Players dye facial hair pink to raise breast cancer awareness

Updated: May 7, 2008, 8:56 PM ET
Associated Press

CHICAGO -- Nick Swisher wasted no time making his mark on the Chicago White Sox. On Wednesday, he added a pink twist.

[+] EnlargeNick Swisher
AP Photo/M. Spencer GreenJeremy Campus, a pediatric cancer patient, paints Nick Swisher's facial hair pink to honor Mother's Day and in support of breast cancer awareness.

Swisher, pitcher John Danks and backup catcher Toby Hall dyed their facial hair hot pink in an effort to raise awareness for breast cancer and pay tribute to Mother's Day.

"Obviously, mothers are huge in our lives and cancer affects a lot of us," said Swisher, acquired in an offseason trade with Oakland.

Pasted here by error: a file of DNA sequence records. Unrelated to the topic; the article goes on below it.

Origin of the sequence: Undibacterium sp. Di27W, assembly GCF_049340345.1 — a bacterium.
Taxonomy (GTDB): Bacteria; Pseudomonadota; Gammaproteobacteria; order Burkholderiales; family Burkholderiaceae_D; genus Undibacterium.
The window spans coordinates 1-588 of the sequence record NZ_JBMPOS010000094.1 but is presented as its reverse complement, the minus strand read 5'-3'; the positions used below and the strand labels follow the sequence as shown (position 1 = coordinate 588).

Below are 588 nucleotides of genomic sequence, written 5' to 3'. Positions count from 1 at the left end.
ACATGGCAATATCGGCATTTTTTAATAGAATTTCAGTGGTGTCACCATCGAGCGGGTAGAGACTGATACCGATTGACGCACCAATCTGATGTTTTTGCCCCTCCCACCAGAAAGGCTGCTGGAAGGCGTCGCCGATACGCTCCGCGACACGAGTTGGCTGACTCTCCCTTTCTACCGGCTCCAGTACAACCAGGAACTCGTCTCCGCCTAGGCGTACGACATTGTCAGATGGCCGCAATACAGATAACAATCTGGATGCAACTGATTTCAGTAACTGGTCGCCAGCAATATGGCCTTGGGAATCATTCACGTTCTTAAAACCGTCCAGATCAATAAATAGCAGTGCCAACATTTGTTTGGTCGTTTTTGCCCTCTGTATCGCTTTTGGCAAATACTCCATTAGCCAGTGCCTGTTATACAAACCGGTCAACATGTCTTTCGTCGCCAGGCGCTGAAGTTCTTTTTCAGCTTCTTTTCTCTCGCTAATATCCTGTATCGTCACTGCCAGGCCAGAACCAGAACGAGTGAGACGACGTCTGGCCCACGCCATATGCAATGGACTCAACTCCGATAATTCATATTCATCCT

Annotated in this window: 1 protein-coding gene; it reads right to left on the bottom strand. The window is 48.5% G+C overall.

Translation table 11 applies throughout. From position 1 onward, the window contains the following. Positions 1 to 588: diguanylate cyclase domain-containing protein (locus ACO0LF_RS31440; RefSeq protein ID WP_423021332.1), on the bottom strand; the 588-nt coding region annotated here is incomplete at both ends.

A group of children from Bear Necessities Pediatric Cancer Foundation, a national support group for those affected by pediatric cancer, watched as Swisher, Hall and Danks took the pink plunge while seated on top of the White Sox's dugout on Wednesday afternoon. The players also made a donation on behalf of their teammates.

The enthusiastic Swisher quickly endeared himself to teammates and the White Sox's fans. He and several players dyed their facial hair blond at the start of the season in a bonding ritual. Now, they're doing it for a different cause.

Some of the children helped with the hair coloring. And Swisher painted a pink stripe down 9-year-old Jeremy Campus' chin, giving the boy a goatee just like his own.

Swisher said the players will keep the pink dye in place through at least Sunday -- maybe longer if they get hot.

"I guarantee it'll stay [then]," he said.

Copyright 2008 by The Associated Press